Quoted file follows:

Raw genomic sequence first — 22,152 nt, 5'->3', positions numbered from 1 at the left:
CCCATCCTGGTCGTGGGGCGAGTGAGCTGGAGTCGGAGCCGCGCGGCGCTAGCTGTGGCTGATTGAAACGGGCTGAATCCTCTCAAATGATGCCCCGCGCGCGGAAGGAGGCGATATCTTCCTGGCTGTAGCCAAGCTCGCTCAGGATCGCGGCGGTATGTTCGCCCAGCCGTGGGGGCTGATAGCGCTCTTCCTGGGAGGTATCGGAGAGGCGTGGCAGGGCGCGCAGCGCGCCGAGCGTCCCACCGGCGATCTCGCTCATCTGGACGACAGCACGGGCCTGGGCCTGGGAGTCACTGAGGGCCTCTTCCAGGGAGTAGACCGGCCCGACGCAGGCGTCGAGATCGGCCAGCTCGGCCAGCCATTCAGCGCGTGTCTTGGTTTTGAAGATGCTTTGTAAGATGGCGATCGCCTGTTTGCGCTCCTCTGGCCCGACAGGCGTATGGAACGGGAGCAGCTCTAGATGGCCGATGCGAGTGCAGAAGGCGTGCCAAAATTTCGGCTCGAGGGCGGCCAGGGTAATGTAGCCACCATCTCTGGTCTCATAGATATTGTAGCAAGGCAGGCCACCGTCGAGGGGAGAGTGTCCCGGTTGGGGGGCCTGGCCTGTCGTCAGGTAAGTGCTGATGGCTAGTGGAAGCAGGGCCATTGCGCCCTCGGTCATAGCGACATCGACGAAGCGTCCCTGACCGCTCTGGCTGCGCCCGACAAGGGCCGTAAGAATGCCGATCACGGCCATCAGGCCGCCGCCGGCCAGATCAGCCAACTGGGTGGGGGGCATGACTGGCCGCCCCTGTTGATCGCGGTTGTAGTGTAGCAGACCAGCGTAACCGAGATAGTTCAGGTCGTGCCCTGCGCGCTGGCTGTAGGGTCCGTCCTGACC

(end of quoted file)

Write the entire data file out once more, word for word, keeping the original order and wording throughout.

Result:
Raw genomic sequence first — 22,152 nt, 5'->3', positions numbered from 1 at the left:
CCCATCCTGGTCGTGGGGCGAGTGAGCTGGAGTCGGAGCCGCGCGGCGCTAGCTGTGGCTGATTGAAACGGGCTGAATCCTCTCAAATGATGCCCCGCGCGCGGAAGGAGGCGATATCTTCCTGGCTGTAGCCAAGCTCGCTCAGGATCGCGGCGGTATGTTCGCCCAGCCGTGGGGGCTGATAGCGCTCTTCCTGGGAGGTATCGGAGAGGCGTGGCAGGGCGCGCAGCGCGCCGAGCGTCCCACCGGCGATCTCGCTCATCTGGACGACAGCACGGGCCTGGGCCTGGGAGTCACTGAGGGCCTCTTCCAGGGAGTAGACCGGCCCGACGCAGGCGTCGAGATCGGCCAGCTCGGCCAGCCATTCAGCGCGTGTCTTGGTTTTGAAGATGCTTTGTAAGATGGCGATCGCCTGTTTGCGCTCCTCTGGCCCGACAGGCGTATGGAACGGGAGCAGCTCTAGATGGCCGATGCGAGTGCAGAAGGCGTGCCAAAATTTCGGCTCGAGGGCGGCCAGGGTAATGTAGCCACCATCTCTGGTCTCATAGATATTGTAGCAAGGCAGGCCACCGTCGAGGGGAGAGTGTCCCGGTTGGGGGGCCTGGCCTGTCGTCAGGTAAGTGCTGATGGCTAGTGGAAGCAGGGCCATTGCGCCCTCGGTCATAGCGACATCGACGAAGCGTCCCTGACCGCTCTGGCTGCGCCCGACAAGGGCCGTAAGAATGCCGATCACGGCCATCAGGCCGCCGCCGGCCAGATCAGCCAACTGGGTGGGGGGCATGACTGGCCGCCCCTGTTGATCGCGGTTGTAGTGTAGCAGACCAGCGTAACCGAGATAGTTCAGGTCGTGCCCTGCGCGCTGGCTGTAGGGTCCGTCCTGACC